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    How to submit Letters to the Editor: Wisconsin Lawyer provides a forum for members to express ideas, concerns, and opinions on law-related subjects. Limit to 500 words; find writing guidelines at www.wisbar.org/wl. Submit to Wisconsin Lawyer “Letters,” P.O. Box 7158, Madison, WI 53707-7158; or org wislawyer wisbar wisbar wislawyer org (include “Letters” in the subject line).


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    Investor Abuse Not as Widespread as Author Intimates

    As an attorney and a financial advisor, I have concerns regarding the article “Retirement Adrift: Financial Elder Abuse” (March 2013). Although it may be in vogue to deride the financial industry, and not entirely unjustifiably so, I am concerned that articles and promotions such as this may lead to searching for fire where there is no smoke. In my opinion, the net here has been cast intentionally wide to ferret out a broker/dealer snipe. Rather than focusing on financial elder abuse as advertised, and identifying coercive practices of unscrupulous brokers, the methods extolled in the article suggest something more of throwing everything at the wall to see what sticks.

    Most of the red flag investments listed in the “Identifying a Possible Case” sidebar are likely to be found in virtually any properly diversified portfolio. High-yield funds, REITs, foreign, developing, and emerging market funds, and variable annuities are common investments found in many investors’ portfolios, and in and of themselves should be no cause for alarm. Additionally, extensive regulations are in place to help protect against unsuitable investments and create qualification hurdles to prevent unsophisticated investors from participating in vehicles such as option and on-margin trading. Wary investors also should not fear seminars. Seminars designed to sell high-risk products to naïve patsies are few and far between. Seminars are instead used for client prospecting, client appreciation and education, and to advertise strong and successful platforms.

    The article and video on wisbar.org imply that it is commonplace for exploitive brokers to push high-risk investments to earn larger commissions. While certain products are susceptible to nefarious sales, generally an advisor generates the same commissions for selling a high-risk product, like a speculative stock, as he does for brokering a safe, blue-chip stock. Additionally, fears regarding these practices are largely allayed as the industry continues to evolve into a wrap-fee model that pays brokers a percentage of the client’s managed assets, and therefore aligns the broker’s interest with that of the client.

    Perhaps the article’s most perilous intimation is the statement that “Every investor who has lost money should have a portfolio review to determine if there are claims” (sidebar). Investing is inherently a risky endeavor. Prognostications are precisely that; best guesses at what the future holds. The market perpetually ebbs and flows and economic crashes like 2008 inevitably occur. Experienced investors who have never lost money are as rare as unicorns. Between Oct. 9, 2007 and March 5, 2009, the Dow fell more than 50 percent. An investor with an ace broker making all the right moves would have been ecstatic to only lose 10 percent.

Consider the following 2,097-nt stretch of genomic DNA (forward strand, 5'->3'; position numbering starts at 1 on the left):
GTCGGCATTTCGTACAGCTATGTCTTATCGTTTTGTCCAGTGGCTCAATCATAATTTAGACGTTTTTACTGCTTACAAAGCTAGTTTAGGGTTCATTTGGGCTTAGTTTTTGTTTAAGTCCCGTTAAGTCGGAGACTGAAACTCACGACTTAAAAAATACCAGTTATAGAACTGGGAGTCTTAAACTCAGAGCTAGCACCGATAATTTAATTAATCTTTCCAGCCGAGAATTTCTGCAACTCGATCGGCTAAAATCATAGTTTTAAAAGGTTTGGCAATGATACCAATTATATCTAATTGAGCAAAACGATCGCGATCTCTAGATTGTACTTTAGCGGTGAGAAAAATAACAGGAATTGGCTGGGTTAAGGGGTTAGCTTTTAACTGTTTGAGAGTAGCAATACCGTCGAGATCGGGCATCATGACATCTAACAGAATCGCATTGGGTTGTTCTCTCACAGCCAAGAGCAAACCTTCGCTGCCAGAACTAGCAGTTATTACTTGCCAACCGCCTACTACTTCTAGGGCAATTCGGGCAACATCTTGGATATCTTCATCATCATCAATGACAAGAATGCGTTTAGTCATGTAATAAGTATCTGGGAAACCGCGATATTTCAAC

Readers should be wary of the predilection to initiate a cri de coeur-laced call to arms for a broker witch hunt.

    Steven J.E. Manders, Waukesha 

    Response: Investment fraud is pervasive, and some people would like you to think otherwise. That said, this article was not an indictment of an industry, simply information that investors who lose money may have remedies. Indeed, many people in the industry are happy to hear that lawyers are representing investors who have been wronged by brokerage practices.

    Jeffrey M. Salas, Salas Wang LLC, Chicago 

    The Tiger Has No Teeth

    The Wisconsin statutes make it a crime for a person to practice law without a law license. However, little is being done to protect the public from the unauthorized practice of law (UPL)

    I learned of a situation in Kenosha that I believe constituted UPL. However, no one is interested in stopping it. I learned that the Wisconsin Supreme Court has no enforcement mechanism in place. I wrote to the State Bar of Wisconsin but did not receive a response. I then wrote to the Office of Lawyer Regulation and found that it has no regulatory authority over UPL. Finally, I brought a complaint to the DA’s office and was told “like everything else, violent street crimes take priority over this matter” so I would not hold my breath.

    So while the legitimate practice of law is highly regulated in Wisconsin, UPL takes us back to the days of the “wild west.” That is, anything goes, and the chances of regulatory enforcement or criminal prosecution are remote. There simply is no interest in Wisconsin to stop UPL. The tiger has no teeth.

    Terry W. Rose, Rose & Rose, Kenosha 

    Response: As noted, the State Bar lacks jurisdiction to enforce against UPL. In 2007, the State Bar petitioned the supreme court for a rule defining the practice of law and for the creation of an independent entity that would have civil enforcement authority to enjoin and sue those who engage in UPL. In 2010, the court did define the practice of law (SCR 23) but did not create an enforcement entity. Today, Wis. Stat. section 757.30 is the primary enforcement tool against UPL. The UPL Committee will soon publish a litigation resource manual to encourage the private bar to use existing civil common law and statutory causes of action (such as chapter 100) against those who engage in UPL and harm consumers.

    Andrew J. Chevrez, chair, UPL Policy Committee




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